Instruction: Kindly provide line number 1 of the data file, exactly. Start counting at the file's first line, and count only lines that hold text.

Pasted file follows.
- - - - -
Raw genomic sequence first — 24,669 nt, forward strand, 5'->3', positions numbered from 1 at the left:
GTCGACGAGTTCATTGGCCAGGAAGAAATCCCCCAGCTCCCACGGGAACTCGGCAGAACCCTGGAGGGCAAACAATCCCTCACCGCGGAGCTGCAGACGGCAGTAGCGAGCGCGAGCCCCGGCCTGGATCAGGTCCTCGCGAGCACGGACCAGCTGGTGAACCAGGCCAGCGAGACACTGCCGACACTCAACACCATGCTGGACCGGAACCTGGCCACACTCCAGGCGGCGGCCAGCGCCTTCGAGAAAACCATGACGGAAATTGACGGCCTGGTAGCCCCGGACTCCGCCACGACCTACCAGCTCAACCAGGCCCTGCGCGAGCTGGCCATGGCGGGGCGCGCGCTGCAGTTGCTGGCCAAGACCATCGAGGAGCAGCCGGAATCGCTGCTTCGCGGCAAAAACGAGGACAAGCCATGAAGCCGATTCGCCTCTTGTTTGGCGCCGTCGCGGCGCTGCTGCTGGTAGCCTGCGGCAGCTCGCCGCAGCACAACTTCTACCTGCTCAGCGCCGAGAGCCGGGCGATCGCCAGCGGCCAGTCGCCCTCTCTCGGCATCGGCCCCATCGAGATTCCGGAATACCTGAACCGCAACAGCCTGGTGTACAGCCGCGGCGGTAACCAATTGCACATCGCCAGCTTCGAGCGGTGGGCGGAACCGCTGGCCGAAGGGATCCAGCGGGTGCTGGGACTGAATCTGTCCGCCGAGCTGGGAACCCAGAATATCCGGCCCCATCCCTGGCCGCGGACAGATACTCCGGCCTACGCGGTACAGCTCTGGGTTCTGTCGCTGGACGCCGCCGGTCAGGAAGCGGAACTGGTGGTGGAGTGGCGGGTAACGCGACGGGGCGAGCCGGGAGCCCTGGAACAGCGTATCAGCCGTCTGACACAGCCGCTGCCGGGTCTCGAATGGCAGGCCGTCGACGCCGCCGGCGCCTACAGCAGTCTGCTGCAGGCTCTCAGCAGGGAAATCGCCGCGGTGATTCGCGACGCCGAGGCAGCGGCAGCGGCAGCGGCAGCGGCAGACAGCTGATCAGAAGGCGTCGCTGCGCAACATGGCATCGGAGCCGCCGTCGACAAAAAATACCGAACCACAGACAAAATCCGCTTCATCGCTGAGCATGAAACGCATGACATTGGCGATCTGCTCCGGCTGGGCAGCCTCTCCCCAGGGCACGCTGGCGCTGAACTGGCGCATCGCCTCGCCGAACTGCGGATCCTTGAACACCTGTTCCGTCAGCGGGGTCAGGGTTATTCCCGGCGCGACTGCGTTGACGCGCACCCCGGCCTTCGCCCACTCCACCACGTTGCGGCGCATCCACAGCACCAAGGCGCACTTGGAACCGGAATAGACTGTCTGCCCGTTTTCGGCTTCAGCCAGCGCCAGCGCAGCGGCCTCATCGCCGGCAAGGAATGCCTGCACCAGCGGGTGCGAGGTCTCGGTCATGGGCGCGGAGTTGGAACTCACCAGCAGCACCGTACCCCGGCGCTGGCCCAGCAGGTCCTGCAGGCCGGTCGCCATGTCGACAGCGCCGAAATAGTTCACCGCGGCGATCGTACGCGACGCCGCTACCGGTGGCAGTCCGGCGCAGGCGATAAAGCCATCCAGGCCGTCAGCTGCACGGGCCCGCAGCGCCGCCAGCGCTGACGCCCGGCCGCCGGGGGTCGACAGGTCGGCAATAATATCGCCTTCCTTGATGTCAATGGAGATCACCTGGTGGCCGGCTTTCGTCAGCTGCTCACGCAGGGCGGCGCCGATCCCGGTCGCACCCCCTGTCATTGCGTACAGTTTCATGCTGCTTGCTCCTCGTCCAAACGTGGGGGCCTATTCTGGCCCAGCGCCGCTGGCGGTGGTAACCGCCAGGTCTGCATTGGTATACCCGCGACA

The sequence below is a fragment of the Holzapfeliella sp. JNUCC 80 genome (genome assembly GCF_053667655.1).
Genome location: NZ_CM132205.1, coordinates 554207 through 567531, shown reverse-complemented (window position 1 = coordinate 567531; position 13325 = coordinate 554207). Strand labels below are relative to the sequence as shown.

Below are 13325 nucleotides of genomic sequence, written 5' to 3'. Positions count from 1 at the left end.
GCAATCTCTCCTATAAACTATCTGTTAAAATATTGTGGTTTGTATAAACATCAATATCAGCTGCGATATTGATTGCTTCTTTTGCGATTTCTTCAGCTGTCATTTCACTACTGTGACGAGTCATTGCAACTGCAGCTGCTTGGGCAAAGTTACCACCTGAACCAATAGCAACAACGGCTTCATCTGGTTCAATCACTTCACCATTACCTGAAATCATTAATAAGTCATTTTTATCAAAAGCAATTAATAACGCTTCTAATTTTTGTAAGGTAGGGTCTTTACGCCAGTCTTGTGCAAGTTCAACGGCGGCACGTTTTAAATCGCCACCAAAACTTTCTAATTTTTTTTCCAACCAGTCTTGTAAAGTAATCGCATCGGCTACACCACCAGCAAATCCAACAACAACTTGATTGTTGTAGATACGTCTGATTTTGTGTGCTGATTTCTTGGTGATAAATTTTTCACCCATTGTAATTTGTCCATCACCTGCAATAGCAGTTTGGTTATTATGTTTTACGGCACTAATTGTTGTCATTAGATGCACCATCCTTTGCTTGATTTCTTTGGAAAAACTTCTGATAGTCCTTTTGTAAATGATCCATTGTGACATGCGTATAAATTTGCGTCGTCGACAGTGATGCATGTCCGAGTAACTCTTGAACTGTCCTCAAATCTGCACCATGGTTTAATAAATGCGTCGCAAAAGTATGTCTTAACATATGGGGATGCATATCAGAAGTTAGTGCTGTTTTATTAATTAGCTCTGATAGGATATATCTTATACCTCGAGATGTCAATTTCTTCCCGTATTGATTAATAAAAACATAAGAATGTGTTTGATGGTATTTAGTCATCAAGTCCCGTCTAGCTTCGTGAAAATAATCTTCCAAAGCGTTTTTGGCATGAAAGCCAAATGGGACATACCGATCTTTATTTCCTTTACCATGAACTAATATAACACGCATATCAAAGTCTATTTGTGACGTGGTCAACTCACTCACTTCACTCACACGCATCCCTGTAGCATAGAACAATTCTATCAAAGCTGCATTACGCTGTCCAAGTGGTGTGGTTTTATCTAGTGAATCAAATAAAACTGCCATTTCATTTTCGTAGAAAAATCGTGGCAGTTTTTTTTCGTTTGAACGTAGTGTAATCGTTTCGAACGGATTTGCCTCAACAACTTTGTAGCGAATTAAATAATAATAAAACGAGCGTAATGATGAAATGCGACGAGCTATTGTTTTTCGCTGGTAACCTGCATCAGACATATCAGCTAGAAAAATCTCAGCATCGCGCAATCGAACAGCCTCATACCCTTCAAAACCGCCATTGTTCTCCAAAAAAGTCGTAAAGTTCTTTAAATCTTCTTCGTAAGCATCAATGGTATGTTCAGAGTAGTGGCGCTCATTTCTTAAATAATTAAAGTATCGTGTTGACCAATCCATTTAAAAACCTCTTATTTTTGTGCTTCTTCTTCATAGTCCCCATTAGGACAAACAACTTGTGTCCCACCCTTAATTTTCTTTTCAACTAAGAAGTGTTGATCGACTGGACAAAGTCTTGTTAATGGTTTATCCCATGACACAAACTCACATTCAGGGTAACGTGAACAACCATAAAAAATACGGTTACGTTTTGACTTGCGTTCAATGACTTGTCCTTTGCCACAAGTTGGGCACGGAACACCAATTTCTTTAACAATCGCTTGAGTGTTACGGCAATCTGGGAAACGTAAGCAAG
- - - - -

Raw genomic sequence first — 24,669 nt, forward strand, 5'->3', positions numbered from 1 at the left: